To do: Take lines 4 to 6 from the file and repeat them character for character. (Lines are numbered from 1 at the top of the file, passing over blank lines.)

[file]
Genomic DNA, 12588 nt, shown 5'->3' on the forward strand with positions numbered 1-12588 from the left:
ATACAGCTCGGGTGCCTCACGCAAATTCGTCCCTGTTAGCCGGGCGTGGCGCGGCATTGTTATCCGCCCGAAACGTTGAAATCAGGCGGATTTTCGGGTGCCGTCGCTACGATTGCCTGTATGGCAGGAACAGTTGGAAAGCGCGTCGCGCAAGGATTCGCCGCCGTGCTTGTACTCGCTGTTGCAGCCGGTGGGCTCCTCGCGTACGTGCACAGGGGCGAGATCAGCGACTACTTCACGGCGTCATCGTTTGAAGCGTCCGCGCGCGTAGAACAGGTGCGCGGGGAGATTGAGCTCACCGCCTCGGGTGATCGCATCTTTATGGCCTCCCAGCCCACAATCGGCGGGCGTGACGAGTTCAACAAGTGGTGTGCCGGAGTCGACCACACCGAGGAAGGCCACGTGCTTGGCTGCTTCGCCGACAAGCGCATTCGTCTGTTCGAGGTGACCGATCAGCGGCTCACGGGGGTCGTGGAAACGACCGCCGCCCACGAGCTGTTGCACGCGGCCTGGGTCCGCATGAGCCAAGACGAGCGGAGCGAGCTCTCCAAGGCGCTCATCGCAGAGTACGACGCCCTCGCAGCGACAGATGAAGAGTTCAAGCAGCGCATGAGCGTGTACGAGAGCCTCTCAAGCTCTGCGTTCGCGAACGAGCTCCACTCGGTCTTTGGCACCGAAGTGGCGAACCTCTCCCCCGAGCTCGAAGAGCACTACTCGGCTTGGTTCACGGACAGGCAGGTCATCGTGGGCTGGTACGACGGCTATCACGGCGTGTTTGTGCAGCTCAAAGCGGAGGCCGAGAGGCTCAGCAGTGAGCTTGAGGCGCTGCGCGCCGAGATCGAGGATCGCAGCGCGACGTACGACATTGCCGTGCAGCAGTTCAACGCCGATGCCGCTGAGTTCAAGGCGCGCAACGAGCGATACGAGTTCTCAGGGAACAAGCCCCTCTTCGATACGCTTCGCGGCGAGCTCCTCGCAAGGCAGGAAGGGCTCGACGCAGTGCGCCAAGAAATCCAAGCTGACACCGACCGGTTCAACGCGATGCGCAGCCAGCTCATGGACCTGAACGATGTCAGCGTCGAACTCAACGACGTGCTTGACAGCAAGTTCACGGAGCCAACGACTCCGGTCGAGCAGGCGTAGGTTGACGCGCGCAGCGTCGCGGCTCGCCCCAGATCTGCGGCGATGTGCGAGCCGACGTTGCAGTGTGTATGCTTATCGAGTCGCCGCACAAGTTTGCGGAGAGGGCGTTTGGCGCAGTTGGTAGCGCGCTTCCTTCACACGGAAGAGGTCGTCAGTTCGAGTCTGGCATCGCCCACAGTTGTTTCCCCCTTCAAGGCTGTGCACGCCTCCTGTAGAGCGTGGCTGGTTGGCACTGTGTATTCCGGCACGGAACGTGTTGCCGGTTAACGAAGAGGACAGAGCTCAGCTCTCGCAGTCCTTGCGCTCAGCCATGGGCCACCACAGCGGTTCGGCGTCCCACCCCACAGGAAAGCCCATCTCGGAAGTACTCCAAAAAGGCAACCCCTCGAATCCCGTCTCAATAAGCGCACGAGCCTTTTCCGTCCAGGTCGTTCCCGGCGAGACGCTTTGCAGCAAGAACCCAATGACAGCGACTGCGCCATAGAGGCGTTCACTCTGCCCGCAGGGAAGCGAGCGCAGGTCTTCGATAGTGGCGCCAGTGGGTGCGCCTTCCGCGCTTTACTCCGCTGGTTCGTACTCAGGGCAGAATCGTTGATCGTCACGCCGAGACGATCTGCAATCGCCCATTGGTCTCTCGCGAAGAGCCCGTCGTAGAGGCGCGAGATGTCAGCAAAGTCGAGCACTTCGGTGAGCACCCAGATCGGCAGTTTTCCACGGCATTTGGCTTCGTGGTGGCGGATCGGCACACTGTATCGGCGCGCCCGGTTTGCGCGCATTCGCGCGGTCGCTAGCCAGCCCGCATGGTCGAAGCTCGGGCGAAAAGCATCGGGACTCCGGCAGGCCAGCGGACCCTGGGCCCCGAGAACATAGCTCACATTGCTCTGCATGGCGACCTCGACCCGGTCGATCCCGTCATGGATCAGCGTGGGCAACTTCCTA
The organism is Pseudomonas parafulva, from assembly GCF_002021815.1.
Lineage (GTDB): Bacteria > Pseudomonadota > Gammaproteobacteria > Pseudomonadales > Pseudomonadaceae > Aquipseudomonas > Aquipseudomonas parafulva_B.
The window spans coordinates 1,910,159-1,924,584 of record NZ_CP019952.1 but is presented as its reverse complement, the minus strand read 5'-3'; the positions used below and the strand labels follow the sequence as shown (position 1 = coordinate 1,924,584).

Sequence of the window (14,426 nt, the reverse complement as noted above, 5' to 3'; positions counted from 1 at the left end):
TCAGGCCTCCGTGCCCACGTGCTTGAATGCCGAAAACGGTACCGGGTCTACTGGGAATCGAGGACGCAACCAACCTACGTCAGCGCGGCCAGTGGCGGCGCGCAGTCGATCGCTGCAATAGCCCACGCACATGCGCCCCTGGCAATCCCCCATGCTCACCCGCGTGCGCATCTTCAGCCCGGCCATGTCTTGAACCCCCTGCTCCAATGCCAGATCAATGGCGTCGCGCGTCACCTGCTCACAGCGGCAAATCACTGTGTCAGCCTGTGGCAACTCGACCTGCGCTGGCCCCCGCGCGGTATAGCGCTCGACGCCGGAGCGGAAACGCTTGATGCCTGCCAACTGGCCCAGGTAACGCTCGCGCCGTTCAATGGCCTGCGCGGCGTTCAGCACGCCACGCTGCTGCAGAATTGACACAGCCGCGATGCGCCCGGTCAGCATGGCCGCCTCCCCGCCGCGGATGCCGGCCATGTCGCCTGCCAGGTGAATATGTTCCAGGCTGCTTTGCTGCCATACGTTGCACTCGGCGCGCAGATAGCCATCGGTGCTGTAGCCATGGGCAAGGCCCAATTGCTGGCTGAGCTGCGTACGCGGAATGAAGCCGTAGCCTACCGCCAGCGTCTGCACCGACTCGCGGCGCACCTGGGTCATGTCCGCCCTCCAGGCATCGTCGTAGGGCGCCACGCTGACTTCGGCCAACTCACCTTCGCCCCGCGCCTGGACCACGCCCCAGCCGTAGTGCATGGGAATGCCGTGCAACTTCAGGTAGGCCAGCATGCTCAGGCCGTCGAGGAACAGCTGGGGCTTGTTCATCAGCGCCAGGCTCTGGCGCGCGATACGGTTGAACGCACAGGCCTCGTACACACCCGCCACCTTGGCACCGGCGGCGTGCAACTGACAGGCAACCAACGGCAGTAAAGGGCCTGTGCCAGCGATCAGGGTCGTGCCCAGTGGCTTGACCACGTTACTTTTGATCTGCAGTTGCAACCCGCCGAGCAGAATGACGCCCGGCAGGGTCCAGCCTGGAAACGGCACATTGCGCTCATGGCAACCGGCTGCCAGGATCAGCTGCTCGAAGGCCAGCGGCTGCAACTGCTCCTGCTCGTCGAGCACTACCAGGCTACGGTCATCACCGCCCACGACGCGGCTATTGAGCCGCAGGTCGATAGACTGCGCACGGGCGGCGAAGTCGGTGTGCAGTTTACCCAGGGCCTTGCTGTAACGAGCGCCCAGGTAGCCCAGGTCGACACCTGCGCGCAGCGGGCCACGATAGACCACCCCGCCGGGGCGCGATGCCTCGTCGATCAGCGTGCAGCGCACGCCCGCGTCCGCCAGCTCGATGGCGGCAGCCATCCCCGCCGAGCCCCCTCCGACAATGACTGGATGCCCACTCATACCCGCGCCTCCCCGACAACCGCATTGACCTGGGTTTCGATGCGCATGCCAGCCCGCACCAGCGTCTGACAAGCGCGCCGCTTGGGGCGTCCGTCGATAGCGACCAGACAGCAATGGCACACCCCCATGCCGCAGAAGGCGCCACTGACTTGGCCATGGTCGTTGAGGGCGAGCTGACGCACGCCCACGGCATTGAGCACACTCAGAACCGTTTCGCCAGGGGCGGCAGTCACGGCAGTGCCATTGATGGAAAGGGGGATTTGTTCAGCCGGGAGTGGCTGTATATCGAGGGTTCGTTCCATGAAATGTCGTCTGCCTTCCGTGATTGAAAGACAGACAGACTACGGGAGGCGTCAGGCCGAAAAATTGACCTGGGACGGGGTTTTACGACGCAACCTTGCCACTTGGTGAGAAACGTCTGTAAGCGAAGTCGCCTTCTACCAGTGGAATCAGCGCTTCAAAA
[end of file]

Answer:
Lineage (GTDB): Bacteria > Pseudomonadota > Gammaproteobacteria > Pseudomonadales > Pseudomonadaceae > Aquipseudomonas > Aquipseudomonas parafulva_B.
The window spans coordinates 1,910,159-1,924,584 of record NZ_CP019952.1 but is presented as its reverse complement, the minus strand read 5'-3'; the positions used below and the strand labels follow the sequence as shown (position 1 = coordinate 1,924,584).

Sequence of the window (14,426 nt, the reverse complement as noted above, 5' to 3'; positions counted from 1 at the left end):